Prague Castle is a truly unique place, impressive not only in its scale, but also in ancient history. Everyone who came to the Czech Republic should visit here. So we invite you for a sightseeing walk!
Prague Castle, whose territory covers more than 7 hectares, stands in the very center of Prague – on a picturesque cliff above the valley of the Vltava River. It is based on three courtyards, around which are located churches, palaces, basilicas and other medieval buildings. It is no exaggeration to call the Prague Castle not only the main symbol of the Czech capital, but also the largest collection of cultural, architectural and spiritual values. Moreover, in 1962 it was inscribed on the UNESCO list and the Guinness Book of Records as the largest existing castle complex in the world.
Today, the fortress is the representative house of the President of the Czech Republic and one of the most famous sights of the country.
The history of Prague Castle, founded by Prince Borjivoi Przemyslovich, began in 880. At that time it was an unremarkable fortified settlement surrounded by a moat and high stone mounds. Its first public building was the Church of St. Mary, which was soon joined by cathedrals built in honor of St. Vitus and St. George.
The development of Prague Castle was so active that by the beginning of the 10th century. it becomes the residence of 2 ruling persons of the Czech Republic at once – the king and the bishop of Prague. Here was opened the first monastery in the country, which over time turned into an important cultural and educational institution. The importance of this settlement is also emphasized by the relics of Czech holy benefactors brought to its territory – they have been lying in one of the local churches for hundreds of years.
The heyday of Prague Castle fell during the reign of Charles IV, who strengthened the city fortifications, rebuilt the summer palace and began the construction of the Cathedral. However, the Hussite wars, during which the settlement remained uninhabited, led to the complete decay of its buildings. The situation changed only in 1483, when a king from the Jagiellonian dynasty placed his residence in Grad, completed 3 fortification towers and expanded the area of the main castle.
Each subsequent ruler introduced certain changes into the image of Prague Castle, as a result of which he turned from a simple town into an important cultural and political center of the Czech Empire. So it remains in our time. Today, royal regalia, Christian relics, the remains of Czech rulers, as well as historical and artistic values are stored here.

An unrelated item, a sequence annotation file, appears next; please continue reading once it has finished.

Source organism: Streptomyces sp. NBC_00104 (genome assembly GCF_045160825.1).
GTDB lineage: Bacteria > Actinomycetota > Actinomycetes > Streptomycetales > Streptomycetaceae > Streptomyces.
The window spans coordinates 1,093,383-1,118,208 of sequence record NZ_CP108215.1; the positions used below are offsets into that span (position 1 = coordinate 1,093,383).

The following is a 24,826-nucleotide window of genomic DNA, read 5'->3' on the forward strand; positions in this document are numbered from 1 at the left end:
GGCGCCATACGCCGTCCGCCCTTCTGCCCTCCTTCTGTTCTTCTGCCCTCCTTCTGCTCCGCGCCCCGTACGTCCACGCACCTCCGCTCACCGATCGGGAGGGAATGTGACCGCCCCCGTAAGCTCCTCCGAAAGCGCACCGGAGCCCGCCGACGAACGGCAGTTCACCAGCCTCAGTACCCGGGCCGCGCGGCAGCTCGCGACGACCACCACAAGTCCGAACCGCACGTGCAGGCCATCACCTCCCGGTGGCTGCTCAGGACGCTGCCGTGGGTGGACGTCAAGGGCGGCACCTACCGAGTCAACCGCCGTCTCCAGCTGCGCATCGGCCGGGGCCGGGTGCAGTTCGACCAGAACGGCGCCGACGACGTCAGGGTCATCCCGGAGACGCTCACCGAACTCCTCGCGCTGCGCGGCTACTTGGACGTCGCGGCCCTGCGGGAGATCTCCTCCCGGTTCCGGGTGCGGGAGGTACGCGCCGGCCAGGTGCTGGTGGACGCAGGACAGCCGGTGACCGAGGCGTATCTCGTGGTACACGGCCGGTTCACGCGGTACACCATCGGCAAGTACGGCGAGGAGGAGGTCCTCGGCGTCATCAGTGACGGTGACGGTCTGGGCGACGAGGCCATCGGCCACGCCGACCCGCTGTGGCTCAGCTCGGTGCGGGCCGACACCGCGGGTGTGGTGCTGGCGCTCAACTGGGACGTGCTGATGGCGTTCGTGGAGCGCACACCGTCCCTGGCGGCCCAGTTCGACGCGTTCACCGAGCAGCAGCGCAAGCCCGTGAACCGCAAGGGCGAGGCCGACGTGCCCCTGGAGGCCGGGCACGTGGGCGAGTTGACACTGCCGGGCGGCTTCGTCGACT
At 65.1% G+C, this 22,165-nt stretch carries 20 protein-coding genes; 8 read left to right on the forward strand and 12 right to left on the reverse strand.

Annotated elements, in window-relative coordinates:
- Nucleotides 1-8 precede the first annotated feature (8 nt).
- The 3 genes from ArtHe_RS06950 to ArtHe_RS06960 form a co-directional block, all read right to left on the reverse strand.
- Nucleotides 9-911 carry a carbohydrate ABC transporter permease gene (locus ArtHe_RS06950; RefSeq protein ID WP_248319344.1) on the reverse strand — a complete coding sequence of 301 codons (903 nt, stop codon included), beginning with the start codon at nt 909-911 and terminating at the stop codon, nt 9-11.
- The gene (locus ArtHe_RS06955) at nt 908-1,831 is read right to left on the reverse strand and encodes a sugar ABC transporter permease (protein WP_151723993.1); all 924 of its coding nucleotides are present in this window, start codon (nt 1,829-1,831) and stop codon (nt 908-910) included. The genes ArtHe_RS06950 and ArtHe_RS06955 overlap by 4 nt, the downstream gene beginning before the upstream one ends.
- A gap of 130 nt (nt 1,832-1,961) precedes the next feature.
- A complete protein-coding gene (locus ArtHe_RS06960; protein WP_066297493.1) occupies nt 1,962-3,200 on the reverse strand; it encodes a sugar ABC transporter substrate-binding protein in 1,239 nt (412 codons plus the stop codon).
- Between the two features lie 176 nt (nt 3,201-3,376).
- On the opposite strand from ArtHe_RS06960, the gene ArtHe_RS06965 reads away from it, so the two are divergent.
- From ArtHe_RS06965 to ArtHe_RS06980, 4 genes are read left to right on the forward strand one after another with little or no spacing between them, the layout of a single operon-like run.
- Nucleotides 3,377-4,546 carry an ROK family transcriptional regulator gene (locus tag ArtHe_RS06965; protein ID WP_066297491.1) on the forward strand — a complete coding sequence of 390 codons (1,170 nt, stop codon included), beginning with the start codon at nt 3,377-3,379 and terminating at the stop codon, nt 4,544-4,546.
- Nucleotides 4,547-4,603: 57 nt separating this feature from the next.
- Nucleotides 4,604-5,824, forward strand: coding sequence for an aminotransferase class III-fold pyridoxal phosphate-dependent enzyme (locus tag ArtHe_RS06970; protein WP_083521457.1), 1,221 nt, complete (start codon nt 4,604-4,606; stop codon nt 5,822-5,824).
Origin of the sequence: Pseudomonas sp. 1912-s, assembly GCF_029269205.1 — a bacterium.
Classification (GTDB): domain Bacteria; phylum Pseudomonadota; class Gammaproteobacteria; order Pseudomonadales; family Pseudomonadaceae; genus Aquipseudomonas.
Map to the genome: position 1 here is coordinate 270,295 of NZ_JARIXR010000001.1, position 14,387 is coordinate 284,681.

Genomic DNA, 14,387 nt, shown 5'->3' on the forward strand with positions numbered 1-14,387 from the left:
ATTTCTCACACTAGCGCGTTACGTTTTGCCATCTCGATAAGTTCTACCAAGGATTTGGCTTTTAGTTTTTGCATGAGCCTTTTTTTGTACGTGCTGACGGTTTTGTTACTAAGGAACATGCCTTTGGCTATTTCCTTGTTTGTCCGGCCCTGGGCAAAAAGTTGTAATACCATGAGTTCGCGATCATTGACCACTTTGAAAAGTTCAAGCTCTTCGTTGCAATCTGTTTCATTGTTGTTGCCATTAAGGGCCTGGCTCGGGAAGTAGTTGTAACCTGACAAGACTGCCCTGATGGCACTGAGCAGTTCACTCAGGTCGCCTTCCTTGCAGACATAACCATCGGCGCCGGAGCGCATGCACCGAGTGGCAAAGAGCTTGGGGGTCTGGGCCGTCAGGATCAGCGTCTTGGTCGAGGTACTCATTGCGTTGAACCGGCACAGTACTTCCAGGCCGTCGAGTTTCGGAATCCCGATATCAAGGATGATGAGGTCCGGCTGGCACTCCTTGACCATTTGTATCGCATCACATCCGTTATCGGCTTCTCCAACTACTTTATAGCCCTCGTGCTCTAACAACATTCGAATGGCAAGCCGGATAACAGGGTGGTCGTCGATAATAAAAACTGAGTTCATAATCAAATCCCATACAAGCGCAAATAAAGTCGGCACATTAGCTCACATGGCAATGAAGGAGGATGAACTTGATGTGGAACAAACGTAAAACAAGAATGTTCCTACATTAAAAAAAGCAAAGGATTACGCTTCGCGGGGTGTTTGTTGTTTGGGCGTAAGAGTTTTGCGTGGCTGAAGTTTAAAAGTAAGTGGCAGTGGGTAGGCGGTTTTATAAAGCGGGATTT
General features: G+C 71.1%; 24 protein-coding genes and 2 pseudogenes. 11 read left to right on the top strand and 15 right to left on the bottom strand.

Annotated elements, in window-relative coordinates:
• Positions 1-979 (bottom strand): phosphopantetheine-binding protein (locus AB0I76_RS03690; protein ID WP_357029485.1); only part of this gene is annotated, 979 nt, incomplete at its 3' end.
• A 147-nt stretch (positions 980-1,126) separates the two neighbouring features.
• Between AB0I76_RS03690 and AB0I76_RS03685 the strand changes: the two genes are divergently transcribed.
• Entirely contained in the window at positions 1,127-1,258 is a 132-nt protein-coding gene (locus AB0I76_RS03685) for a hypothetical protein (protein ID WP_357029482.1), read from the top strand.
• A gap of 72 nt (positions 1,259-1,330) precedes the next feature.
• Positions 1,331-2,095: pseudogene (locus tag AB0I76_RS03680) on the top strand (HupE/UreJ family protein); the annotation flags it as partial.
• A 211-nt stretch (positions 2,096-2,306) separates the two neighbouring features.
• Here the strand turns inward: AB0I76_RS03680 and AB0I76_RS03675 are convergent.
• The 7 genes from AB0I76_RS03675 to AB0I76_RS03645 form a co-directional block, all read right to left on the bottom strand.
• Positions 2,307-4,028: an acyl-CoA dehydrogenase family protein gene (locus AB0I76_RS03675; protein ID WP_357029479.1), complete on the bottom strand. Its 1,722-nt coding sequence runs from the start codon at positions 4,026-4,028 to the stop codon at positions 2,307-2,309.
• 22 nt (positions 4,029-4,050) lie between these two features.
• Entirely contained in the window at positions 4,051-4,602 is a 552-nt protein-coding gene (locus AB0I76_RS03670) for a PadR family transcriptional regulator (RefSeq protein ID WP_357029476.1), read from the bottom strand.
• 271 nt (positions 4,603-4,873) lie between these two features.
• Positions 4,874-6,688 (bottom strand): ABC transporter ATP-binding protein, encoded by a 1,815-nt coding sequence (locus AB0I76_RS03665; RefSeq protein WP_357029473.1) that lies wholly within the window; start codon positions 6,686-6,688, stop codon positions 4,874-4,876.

What to see in the castle complex?
Being one of the most visited places in the Czech Republic, the castle complex is famous not only for its ancient history, but also for a large number of architectural and natural monuments. Learn them will help photos and descriptions of the sights of Prague Castle in Prague.
Acquaintance with the Prague Castle should begin with the Royal Garden, planted in 1534 on the site of old vineyards. The idea of creating this amazingly quiet and peaceful place where you can take a break from the bustle of the city belongs to the Czech ruler Ferdinand I Habsburg. It was he who first bought the abandoned fields from the owners, and then ordered to plant a huge garden in their place, which was loved by the court community.
In addition to the rare and exotic plants brought here from distant lands, there are several structures in the garden that at one time served as entertainments for the king and local nobility – the Ballroom, the Lion’s yard, the greenhouse, etc. Initially, the garden was designed in The English style, which was later diluted with baroque and renaissance elements.
Another important attraction of Prague Castle in Prague is considered the summer residence of the king, who during her existence managed to survive more than a dozen reconstructions. Her story began in the middle of the 12th century. from a small stone building, mortgaged by order of Prince Sobeslav. Nowadays, the remains of this ancient structure can be seen in the basements of a modern castle.
In subsequent years, various ruling families lived in the Royal Palace, each of which remodeled its architecture to its taste. So, in the 13th art. near the eastern wall of the castle was built the chapel of All Saints, and in the first half of the 14th century. he got a few more elements – an arcade located on the north side, a vaulted representative hall, which was used to receive guests, and 2 new buildings erected perpendicular to each other. The next important event in the “life” of this attraction was the appearance of the solemn Vladislav Hall, combining the art of late Gothic with elements of an emerging Renaissance.
After the Habsburg dynasty came to the Czech throne, coronation ceremonies and political meetings began in the Old Royal Castle. At the same time, most of the premises were given over to the archives and offices of officials. At the beginning of Art. 16 new residential buildings began to be erected on the territory of the City, and in the 18th century he got another and, as it turned out, the last building – Theresian.
Over the next centuries, the building of the summer royal residence was reconstructed several more times. After one of these alterations, which happened in 1993, a museum of fine art was placed in it, and the palace itself was made open to public access.